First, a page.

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Former child migrant and teacher, Lionel Pearce (1920-2001), spent time kinship care, a children’s homes, and foster care before being adopted.

Lionel was born in Lancashire, England. He was ‘illegitimate’ and his family was desperate to be rid of the embarrassment after his mother died when Lionel was four. The boy went, briefly, into kinship care with an aunt, but was soon put into an institution, where he felt well cared for, before he was taken to London and put into foster care.

Lionel was adopted by a middle-class family when he was about five years of age but was not treated well by his adoptive parents. Because of constant criticisms by his adoptive mother, Lionel became highly self-conscious.

I was not the little prince my mother wanted her adopted son to be, but a displaced peasant…I was an imposter, not because of language but because of dress and manners. My working-class honesty and roughness simmered beneath the pretty clothes and dumbness (Pearce, 45).

Sometimes his mother beat him wildly, too, especially after his adoptive sisters had gone to boarding school and there were no witnesses. 

Lionel was also physically punished by his father, beginning when he stole some chocolates from his sister. He describes a sense of intimacy that came with these beatings; it was the only time he was touched or held by his father. 

Lionel left England at the age of twelve as part of the Child Migration scheme and spent two years at Fairbridge Farm in Western Australia. At fourteen, Lionel was sent out to work with Fairbridge operating as a labour exchange. He gained a strong work ethic from the example of other farmworkers and became an autodidact, reading philosophy—and eventually fiction—at night for as long as he could get away with keeping the light on.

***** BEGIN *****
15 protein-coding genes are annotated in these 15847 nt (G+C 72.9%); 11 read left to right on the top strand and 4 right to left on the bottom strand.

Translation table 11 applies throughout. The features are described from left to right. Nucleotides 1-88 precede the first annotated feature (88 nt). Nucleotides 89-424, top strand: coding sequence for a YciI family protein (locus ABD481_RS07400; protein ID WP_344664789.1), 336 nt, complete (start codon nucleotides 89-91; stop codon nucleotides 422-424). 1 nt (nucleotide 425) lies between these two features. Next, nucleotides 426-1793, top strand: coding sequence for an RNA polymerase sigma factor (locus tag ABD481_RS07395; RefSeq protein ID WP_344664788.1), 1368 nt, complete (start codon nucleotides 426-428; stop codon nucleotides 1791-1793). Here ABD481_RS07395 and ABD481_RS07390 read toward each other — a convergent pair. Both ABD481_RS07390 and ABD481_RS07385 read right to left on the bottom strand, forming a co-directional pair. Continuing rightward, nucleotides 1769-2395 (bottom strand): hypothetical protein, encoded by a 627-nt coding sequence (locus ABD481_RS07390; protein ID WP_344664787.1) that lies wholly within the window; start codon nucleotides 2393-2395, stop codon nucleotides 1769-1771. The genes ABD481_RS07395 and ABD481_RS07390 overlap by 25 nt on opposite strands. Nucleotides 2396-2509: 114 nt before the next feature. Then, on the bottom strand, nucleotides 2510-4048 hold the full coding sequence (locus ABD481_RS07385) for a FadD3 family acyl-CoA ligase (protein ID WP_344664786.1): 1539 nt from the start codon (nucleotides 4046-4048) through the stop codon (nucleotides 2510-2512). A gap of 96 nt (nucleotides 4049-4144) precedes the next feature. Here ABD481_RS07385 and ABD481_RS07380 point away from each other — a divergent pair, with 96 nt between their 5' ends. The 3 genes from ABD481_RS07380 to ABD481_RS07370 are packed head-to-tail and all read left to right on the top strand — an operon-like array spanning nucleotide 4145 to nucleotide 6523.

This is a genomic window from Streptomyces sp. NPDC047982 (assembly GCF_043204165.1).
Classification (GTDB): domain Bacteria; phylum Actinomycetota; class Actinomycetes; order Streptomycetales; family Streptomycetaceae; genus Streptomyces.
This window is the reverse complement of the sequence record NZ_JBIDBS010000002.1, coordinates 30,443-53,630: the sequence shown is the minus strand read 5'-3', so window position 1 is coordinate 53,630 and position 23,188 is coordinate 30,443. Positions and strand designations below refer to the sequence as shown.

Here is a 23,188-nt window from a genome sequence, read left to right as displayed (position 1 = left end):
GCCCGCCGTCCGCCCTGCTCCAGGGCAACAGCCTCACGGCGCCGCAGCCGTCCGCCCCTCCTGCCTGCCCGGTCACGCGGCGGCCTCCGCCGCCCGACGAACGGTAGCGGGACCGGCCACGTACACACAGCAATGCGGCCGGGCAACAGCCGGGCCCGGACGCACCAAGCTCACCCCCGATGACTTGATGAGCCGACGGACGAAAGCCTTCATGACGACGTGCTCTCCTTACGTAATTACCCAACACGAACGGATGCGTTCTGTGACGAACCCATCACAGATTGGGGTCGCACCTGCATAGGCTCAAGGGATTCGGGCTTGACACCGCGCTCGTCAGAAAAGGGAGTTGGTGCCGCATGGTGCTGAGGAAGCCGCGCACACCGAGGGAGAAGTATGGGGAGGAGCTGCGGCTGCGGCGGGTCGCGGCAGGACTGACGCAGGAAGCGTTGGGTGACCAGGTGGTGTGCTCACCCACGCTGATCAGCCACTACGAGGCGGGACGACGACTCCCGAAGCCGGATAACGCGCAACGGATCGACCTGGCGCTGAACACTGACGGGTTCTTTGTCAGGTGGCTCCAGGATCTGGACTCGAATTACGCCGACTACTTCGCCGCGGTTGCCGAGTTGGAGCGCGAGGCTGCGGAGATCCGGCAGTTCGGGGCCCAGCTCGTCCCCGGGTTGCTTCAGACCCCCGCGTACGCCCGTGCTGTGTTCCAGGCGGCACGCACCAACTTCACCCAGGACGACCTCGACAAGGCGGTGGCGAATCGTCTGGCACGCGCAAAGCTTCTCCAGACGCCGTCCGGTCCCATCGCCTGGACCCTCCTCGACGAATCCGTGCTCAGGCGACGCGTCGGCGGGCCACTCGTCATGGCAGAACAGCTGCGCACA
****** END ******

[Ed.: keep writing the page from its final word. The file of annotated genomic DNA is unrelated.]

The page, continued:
Lionel had a taste of an alternative life when he was sent to Perth to have a broken arm set and needed to stay on for an extended period. In Perth, he met a kind woman, a doctor, who treated the boy as an equal and inspired him to take up that profession. From then he added medical books to his nightly reading but he felt too far behind in his education to do anything but return to Fairbridge and his next work placement.

World War II provided Lionel Pearce with a way out of labouring work. He joined the army and after he left, he joined the Public Service. Eventually, he gave up work to return to school and in 1947, Lionel enrolled at the University of Sydney. 

I enjoyed attending lectures at the university, the accommodating atmosphere, working out problems in science together. In my send year there I met the girl who became my wife; she was an art student…Later I taught zoology and botany. My wife and I had a large family, and some of my happiest moments were spent watching the children, each so different from the other, playing together harmoniously (Pearce, 199).

Despite his successful life, Lionel Pearce was still grieving the loss of his mother many years after her death.  


“Fairbridge Farm School, Pinjarra (1913 – 1981).” Find & Connect, 2021. 

Pearce, Lionel. Feathers of the snow angel: memories of a child in exile. Fremantle Arts Centre Press., 2002.